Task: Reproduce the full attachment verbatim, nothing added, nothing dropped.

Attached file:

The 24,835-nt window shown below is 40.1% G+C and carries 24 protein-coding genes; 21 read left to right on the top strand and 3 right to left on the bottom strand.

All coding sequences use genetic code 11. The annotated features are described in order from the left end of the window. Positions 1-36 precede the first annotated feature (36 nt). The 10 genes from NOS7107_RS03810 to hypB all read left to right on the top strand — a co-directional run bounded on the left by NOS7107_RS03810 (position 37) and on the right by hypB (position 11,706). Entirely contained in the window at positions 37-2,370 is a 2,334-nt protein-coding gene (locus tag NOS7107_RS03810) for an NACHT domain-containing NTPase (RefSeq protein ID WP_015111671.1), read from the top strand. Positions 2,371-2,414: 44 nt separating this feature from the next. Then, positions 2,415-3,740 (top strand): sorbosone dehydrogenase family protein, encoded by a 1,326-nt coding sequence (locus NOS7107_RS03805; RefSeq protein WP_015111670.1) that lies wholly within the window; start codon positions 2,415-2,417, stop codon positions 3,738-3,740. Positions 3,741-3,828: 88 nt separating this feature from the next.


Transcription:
The 24,835-nt window shown below is 40.1% G+C and carries 24 protein-coding genes; 21 read left to right on the top strand and 3 right to left on the bottom strand.

All coding sequences use genetic code 11. The annotated features are described in order from the left end of the window. Positions 1-36 precede the first annotated feature (36 nt). The 10 genes from NOS7107_RS03810 to hypB all read left to right on the top strand — a co-directional run bounded on the left by NOS7107_RS03810 (position 37) and on the right by hypB (position 11,706). Entirely contained in the window at positions 37-2,370 is a 2,334-nt protein-coding gene (locus tag NOS7107_RS03810) for an NACHT domain-containing NTPase (RefSeq protein ID WP_015111671.1), read from the top strand. Positions 2,371-2,414: 44 nt separating this feature from the next. Then, positions 2,415-3,740 (top strand): sorbosone dehydrogenase family protein, encoded by a 1,326-nt coding sequence (locus NOS7107_RS03805; RefSeq protein WP_015111670.1) that lies wholly within the window; start codon positions 2,415-2,417, stop codon positions 3,738-3,740. Positions 3,741-3,828: 88 nt separating this feature from the next.